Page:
Dean Carnazes is a marathon runner known for serious feats of endurance. He recently wrote a book, Runner’s High: A Life in Motion, about running and his experience as a marathon runner. I got the chance to speak with Dean about his marathon career and Runner’s High.
What was your favorite experience while running?
While I was running across the country—from LA to NYC—I got a call from the White House saying that Michelle Obama wanted me to stop in to say hi. Prank call was my first reaction. But it was real. I’ll never forget running down the hallway of the White House and out to the South Lawn to meet with the first lady. She welcomed me with a hug and said, “It’s such an honor to meet you.” I’m not making this up.
What is your favorite part of the marathon experience?
The pain and the struggle. You remember the joyful moments, but the tough moments leave a more indelible imprint.
Do you have a marathon that you particularly liked?
How long is the interview? (laughter) I’ve run hundreds of marathons and each is memorable in it’s own way. I once ran 50 marathons, in all 50 states, in 50 consecutive days. That experience in its totality was quite extraordinary.
Do you have a favorite place to run?
Greece. I’m 100% Greek and Greece is the birthplace of the marathon. It doesn’t get more real than that.
What athletes do you particularly admire?
The back of the packers struggling to reach the finish line before the cutoff. Sure, I admire the elite, but watching the last place finisher is more inspiring.
I’ve been in a 2-week quarantine in a hotel in Sydney in preparation for this crazy 1,000-mile run across Australia, so I’ve been watching a lot of the Tokyo Olympics. In fact, I’ve probably watched more television in the past two weeks than I’ve watched in the past two years!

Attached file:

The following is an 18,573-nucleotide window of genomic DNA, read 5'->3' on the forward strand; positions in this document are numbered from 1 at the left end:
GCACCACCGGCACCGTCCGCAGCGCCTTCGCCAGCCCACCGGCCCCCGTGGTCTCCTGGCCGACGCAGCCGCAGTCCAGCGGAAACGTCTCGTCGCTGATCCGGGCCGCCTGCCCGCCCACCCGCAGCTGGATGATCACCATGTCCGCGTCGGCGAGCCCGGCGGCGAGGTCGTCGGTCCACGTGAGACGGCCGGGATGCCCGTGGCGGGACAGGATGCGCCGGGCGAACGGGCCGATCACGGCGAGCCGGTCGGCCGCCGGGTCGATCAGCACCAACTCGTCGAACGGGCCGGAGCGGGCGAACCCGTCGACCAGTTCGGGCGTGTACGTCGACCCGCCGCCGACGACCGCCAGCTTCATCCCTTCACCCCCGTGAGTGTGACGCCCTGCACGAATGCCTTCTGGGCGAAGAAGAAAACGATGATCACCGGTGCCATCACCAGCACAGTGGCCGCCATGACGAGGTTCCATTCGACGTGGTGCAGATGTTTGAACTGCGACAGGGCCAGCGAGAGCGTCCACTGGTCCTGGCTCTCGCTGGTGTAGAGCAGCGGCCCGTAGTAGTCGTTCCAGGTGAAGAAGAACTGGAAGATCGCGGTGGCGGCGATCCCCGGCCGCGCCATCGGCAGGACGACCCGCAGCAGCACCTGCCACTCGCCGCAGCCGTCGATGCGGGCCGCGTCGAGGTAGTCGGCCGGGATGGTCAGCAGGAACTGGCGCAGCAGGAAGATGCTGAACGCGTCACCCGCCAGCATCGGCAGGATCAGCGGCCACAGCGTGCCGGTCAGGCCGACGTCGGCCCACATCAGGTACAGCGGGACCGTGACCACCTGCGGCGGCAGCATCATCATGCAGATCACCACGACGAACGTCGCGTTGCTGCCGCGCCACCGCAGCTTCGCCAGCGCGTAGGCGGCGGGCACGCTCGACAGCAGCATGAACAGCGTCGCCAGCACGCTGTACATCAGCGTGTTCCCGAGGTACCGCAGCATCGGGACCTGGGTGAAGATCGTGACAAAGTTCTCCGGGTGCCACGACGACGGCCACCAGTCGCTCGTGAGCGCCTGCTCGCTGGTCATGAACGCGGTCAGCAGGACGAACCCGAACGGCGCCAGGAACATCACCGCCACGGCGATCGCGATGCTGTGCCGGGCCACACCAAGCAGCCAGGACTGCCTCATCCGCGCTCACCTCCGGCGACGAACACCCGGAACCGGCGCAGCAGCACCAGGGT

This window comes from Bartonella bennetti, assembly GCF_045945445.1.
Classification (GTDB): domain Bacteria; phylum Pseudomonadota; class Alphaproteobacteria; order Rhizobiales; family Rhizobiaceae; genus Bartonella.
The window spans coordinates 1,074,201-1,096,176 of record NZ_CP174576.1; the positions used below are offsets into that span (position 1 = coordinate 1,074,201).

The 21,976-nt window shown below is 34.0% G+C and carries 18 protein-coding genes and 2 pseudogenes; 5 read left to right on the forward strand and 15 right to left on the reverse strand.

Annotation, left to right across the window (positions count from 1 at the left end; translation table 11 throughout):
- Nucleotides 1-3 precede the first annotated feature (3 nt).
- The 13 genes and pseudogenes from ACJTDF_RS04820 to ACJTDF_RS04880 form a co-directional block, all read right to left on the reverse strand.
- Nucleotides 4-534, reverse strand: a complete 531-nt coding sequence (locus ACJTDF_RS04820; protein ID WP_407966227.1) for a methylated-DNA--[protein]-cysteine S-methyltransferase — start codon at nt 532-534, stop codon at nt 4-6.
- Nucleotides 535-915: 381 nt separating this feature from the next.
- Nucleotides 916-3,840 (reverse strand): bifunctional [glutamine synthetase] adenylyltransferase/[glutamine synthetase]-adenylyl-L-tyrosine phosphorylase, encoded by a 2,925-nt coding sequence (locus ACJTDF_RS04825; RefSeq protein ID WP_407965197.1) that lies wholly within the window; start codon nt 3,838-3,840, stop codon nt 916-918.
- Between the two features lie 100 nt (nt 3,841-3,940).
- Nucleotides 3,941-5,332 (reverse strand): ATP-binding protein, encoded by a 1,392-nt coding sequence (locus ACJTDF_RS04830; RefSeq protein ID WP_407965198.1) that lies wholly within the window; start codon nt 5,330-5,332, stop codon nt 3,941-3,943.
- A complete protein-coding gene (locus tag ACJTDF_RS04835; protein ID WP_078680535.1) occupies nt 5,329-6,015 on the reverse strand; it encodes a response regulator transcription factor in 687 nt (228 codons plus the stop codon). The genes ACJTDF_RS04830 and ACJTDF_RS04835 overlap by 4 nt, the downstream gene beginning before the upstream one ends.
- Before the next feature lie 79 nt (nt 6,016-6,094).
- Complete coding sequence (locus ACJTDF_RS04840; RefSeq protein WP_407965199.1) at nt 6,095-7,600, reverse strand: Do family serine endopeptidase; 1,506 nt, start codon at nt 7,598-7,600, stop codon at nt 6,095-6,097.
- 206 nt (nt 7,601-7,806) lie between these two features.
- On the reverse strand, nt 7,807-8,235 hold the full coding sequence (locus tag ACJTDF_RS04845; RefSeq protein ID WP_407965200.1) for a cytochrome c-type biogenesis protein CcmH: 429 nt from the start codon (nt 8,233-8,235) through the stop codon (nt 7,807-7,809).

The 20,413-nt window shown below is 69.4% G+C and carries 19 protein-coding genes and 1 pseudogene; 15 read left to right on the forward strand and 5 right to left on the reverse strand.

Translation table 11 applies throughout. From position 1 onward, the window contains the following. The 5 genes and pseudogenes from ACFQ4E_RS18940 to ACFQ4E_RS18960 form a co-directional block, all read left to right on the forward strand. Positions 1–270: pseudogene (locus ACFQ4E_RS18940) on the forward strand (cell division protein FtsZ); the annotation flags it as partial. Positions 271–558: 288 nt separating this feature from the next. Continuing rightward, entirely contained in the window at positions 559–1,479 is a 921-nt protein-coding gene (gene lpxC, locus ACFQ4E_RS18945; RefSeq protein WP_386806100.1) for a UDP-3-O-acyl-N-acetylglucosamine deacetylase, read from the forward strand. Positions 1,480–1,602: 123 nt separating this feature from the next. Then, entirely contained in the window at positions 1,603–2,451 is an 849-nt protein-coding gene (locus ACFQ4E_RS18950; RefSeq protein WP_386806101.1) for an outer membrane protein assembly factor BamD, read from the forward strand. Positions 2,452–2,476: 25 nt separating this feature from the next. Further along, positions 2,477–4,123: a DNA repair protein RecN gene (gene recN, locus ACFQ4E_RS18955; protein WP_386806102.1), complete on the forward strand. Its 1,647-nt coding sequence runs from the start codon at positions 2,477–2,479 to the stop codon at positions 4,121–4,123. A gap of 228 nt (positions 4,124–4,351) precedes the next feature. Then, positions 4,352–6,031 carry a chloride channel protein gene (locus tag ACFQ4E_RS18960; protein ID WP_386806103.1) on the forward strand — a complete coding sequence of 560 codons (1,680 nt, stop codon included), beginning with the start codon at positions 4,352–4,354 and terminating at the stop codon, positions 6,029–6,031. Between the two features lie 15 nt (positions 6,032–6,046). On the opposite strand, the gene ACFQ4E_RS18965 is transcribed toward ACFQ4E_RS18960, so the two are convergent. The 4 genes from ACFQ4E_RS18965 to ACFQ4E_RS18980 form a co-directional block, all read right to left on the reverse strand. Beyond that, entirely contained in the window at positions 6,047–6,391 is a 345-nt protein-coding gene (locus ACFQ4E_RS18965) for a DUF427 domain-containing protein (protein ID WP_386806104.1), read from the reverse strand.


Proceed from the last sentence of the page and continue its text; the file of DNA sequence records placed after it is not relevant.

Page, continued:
Are there any Olympic athletes, in the most recent Tokyo Olympics, that you were particularly impressed by?
So many of the athletes impress me. But I think what impressed me the most this Olympics’ was Simone Biles withdrawal because of mental health concerns. She is such a dominant force but she became very human in showing her vulnerability.
How do you feel about energy drinks and other products that may change/enhance athletes’ performance?
Athletes will always seek anything that can provide an edge. So long as it is not a banned substance, I’m okay with it.
What, in your opinion, is your biggest accomplishment as a runner?
The fact that I am still just as passionate about running as I was when I first started. The stoke is still there after all these years.
What was it like to write a book about something you’re so passionate about like running?
To capture my authentic running voice, I do a lot of writing while I run (by dictating into my phone). People say I truthfully capture the essence of running in my writing, and that’s because at a time when I’m experiencing the thoughts, feelings and emotions of a runner I’m taking note. To put that passion into words makes compelling reading.
Are you happy with the way people have spoken about your book thus far?
I got an email from a gentleman this morning who said he had intended to read a couple chapters of my book last night before going to bed. Five hours later he finished the book, he told me. Then, he said, he got up. He just had to go on a run.
Yes, I’m happy with the way people have spoken about my book. That message says it all.